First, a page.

Thus, sport not only offers an interesting and informative context to enhance understanding of how individuals and groups operate, but it also offers interesting conditions for scholars to study responsible management and inclusive organizing in an environment, which is characterized as having strong field-specific norms and rules intertwined with masculine culture. In addition, this environment is fulfilled with operational environmental contingencies, blurring organizational boundaries and mixing organizational roles.
Our call then targets (but is not limited to) research questions such as:
- How do sport organizations address collective responsibility?
- How is responsibility downplayed in sport organizations?
- How do people deal with tensions of (ir)responsible organizing in sport organizations?
- How do moral indignations or moral panics associated with sport influence the well-being of those working in sport organizations?
- How do emotions facilitate or hinder responsibility or inclusion in sport organizations?
- What kinds of un/ethical issues emerge in sport organizations, and how?
- What kinds of hierarchies (e.g. gender, power) cause ethical issues in the sport organizations, and how?
- What role do proximate relationships play in the moral development and development of responsibility in sport organizations?
- What kinds of social issues arise in the governance of sport?
- How can the governance of sport promote social inclusion, fairness, and equality, and prevent inequality, corruption, exploitation etc. in the broader society?
Please send your proposals by e-mail to Marjo Siltaoja at firstname.lastname@example.org by March 1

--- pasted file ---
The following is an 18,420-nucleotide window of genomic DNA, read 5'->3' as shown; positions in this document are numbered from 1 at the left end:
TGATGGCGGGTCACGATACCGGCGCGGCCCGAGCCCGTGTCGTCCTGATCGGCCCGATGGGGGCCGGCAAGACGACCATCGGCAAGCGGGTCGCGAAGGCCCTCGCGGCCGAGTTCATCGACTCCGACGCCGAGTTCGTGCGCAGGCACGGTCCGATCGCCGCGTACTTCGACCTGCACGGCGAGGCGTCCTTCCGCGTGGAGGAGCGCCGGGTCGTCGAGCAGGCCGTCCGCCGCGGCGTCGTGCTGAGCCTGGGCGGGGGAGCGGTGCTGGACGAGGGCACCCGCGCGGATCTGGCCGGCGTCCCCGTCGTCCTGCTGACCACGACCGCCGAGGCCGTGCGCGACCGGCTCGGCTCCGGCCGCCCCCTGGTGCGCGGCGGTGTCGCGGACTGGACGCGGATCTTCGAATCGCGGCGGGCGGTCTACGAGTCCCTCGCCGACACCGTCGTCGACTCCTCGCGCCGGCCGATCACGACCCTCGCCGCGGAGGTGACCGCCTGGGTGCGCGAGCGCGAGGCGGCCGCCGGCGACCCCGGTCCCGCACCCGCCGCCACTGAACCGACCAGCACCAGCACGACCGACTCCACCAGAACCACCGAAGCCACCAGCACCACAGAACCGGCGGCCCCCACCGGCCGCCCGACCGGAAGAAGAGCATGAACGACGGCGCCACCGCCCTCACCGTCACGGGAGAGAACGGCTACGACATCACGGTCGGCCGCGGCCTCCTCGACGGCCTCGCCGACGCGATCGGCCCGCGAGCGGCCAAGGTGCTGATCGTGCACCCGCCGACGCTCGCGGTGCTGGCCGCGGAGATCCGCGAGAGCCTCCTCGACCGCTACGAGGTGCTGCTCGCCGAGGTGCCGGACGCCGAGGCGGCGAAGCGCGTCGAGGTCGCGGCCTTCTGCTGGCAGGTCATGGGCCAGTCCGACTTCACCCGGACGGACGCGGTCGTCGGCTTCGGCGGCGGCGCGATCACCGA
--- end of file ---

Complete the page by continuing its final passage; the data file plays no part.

Anderson, E. D. (2009). The maintenance of masculinity among the stakeholders of sport. Sport Management Review, 12(1), 3–14.
Boudreaux, C. J., Karahan, G., & Coats, M. 2016. Bend it like FIFA: corruption on and off the pitch. Managerial Finance, 42(9): 866–878.
Giulianotti, R. 2015. Corporate social responsibility in sport: Critical issues and future possibilities. Corporate Governance, 15(2): 243–248.
Hirsch, P. M., & Milner, D. 2016. When Scandals Yield “Its About Time!” Rather Than “Were Shocked and Surprised!” Journal of Management Inquiry, 25(4): 447–449.
Jennings, A. 2015. The Dirty Game: Uncovering the Scandal at FIFA. Century.
Knoppers, A., & Anthonissen, A. (2008). Gendered managerial discourses in sport organisations: Multiplicity and complexity. Sex roles, 58(1-2), 93–103.
Masters, A. 2015. Corruption in sport: From the playing field to the field of policy. Policy and Society, 34(2), 111–123.
Wagstaff, C., Fletcher, D., & Hanton, S. (2012). Positive organizational psychology in sport: An ethnography of organizational functioning in a national sport organization. Journal of Applied Sport Psychology, 24(1), 26-47.